Then put the chiles directly on the heat (if you’re using a gas grill, turn down to medium).  Place the cookie pan full of tomatillos, garlic, and onion on the far side of the grill.  Close the grill, and leave the peppers alone, until they are slightly charred, it usually takes about 3 to 5 minutes per side, depending on the size of the chilis. If you don’t have a grill, you can put the chiles on a pan in the broiler, until they begin to blister, then turn to blister all sides.  You can also roast the tomatillos/onions/garlic in about a 450 degree oven (instead of roasting them on a grill).  You want to get the tomatillos/onion/garlic nice and soft, with a bit of char, not too much.  Remove from the grill when they look like this:

Roasted Onions,Tomatillos, and Garlic

When the poblanos & jalepenos are blistered and a bit charred, place them in the bowl and cover with plastic wrap for about 20 minutes, to let them steam, which will loosen their skins.  Once they are cool enough to handle, remove the skins and seeds (try to rinse the peppers.  See this post for detailed instructions about how to roast chili peppers.

Scorched Poblanos & Jalepenos, Ready to be Covered with Plastic Wrap to Steam for 20 Minutes




OMG! Say What?

Tuesday, November 15th, 2016

It just makes me smile to think of all of the Democrat pundits six months ago, exulting at the prospect of a “civil war” within the Republican party, and yammering on incessantly about what “we” should do. As If.

Because of course, when I have an adversary, the first thing I always do is to contact his or her cohorts for advice. Seriously, how dumb is that?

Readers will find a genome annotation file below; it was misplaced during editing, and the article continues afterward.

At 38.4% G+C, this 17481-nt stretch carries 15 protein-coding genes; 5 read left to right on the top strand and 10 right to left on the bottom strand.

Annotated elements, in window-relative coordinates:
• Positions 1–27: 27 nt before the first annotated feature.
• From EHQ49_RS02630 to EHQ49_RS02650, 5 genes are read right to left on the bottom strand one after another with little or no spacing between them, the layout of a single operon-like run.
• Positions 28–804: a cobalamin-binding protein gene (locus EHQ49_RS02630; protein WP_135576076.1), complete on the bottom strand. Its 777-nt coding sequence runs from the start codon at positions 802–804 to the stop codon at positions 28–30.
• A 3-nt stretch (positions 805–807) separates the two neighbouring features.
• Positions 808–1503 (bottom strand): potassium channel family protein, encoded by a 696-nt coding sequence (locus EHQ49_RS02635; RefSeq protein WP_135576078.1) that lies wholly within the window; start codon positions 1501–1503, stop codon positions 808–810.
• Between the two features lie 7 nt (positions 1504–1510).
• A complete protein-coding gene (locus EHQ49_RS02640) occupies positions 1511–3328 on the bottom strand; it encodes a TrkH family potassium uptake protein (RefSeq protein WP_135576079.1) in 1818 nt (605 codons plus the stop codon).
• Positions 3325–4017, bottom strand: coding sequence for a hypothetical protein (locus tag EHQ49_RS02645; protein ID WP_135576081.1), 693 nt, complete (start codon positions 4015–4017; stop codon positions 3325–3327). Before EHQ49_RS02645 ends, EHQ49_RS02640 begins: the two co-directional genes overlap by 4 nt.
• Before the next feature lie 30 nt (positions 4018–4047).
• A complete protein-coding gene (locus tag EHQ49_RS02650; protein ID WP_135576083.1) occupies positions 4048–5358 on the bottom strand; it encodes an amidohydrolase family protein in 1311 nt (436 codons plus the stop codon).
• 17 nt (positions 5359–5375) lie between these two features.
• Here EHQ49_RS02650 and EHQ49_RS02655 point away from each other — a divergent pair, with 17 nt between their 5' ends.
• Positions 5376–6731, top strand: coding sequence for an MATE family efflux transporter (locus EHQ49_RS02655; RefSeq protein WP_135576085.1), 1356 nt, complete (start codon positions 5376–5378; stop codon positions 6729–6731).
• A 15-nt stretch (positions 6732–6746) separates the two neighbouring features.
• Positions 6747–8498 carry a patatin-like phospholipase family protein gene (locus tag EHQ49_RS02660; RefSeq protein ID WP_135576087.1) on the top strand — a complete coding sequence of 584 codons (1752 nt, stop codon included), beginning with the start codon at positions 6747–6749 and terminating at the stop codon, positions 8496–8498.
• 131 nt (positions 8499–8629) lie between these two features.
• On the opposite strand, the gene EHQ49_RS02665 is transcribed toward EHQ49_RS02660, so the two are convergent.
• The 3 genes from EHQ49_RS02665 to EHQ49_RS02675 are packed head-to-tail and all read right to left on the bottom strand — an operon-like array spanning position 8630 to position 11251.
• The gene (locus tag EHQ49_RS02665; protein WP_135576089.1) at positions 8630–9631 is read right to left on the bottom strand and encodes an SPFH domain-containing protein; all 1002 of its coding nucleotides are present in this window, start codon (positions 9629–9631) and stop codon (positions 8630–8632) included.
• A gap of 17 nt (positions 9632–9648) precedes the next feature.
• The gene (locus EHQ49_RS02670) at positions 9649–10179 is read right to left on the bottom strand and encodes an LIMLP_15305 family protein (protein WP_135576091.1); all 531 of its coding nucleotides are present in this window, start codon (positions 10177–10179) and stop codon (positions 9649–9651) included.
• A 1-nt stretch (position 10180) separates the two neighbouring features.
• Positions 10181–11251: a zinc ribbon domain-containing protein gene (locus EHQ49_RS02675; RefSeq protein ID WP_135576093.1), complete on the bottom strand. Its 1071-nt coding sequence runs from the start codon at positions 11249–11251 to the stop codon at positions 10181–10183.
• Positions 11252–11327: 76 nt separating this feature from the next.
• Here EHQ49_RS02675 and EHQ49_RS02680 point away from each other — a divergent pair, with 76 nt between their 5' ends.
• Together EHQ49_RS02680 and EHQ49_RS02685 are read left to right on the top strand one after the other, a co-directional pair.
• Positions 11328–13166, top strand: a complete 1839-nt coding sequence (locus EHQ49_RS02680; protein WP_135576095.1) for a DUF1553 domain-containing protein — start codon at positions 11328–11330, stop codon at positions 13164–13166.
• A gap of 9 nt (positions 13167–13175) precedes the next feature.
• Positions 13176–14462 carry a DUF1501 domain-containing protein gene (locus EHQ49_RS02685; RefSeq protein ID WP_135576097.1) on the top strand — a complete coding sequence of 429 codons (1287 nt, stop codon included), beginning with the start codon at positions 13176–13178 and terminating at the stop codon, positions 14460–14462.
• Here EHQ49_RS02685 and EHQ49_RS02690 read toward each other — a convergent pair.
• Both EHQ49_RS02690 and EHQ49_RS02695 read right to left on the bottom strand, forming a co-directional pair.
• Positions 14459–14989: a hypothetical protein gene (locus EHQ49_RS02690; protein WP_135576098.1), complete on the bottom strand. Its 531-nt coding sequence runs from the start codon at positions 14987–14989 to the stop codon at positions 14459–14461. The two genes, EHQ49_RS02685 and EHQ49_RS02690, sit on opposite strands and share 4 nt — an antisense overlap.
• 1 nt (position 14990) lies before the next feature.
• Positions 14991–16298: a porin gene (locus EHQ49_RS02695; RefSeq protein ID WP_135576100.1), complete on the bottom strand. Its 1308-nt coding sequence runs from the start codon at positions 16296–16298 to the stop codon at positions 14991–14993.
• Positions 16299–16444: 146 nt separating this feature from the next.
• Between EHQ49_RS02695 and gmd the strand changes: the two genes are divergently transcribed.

And now, here are these spectacularly myopic prognosticators, gnashing their teeth and pulling their hair, wondering how they could have been handed such a stunning electoral defeat!?!

The Democrats didn’t win the White House, they didn’t win the Senate, they failed to pick up hardly any seats in the House, they lost governorships, and we are one red-state legislature away from a bullet proof majority to pass a Constitutional Amendment, or four! The Democrats had to fire their National Chair in the middle of their convention, for rigging the primaries, and the interim Chair has been caught with her hand in the cookie jar, feeding debate questions to their candidate. Oh yes, their Candidate, a retread, criminal old hag who couldn’t come up with a campaign slogan that was even coherent. “I’m with Her” fell flat as a pancake, as did, come to think of it, their candidate….trying to climb into her Scooby Van. Hillary’s campaign (and WikiLeaks exposed its soft underbelly) was a complete fiasco, as of course, was Hillary. Too bad, so sad.


AND there is one Donald J. Trump headed for the White House, who has promised to appoint strict constitutional jurists to the Supreme Court, and it looks as if he’ll have the opportunity to appoint at least two, if not more, justices.

The Democrats are in complete disarray, and are now screaming “How Did We Get Here?”  And the best answer they can come up with is “it’s James Comey’s fault.”

Say whaaaaaaaaaaaaaaaat?


The time to drain the fever swamp has begun, at long last.

~ Blonde Gator (with a h/t to matthewdean for kicking me in the butt and getting me blogging again.)

How Spectacular is Your Summer?

Monday, July 20th, 2015

Pretty damned GREAT!

Florida Mango

Florida Mango

That, sports fans, is a MONDO mango from my friend’s next-door neighbor’s tree, which happened to fall in her yard about a week ago.  My pal brought it over….and I was thrilled, even though the mango wasn’t ripe, it was HUGE!  Such anticipation!  So, I put it in a paper sack, and checked each day for progress on ripening.  Patience pays!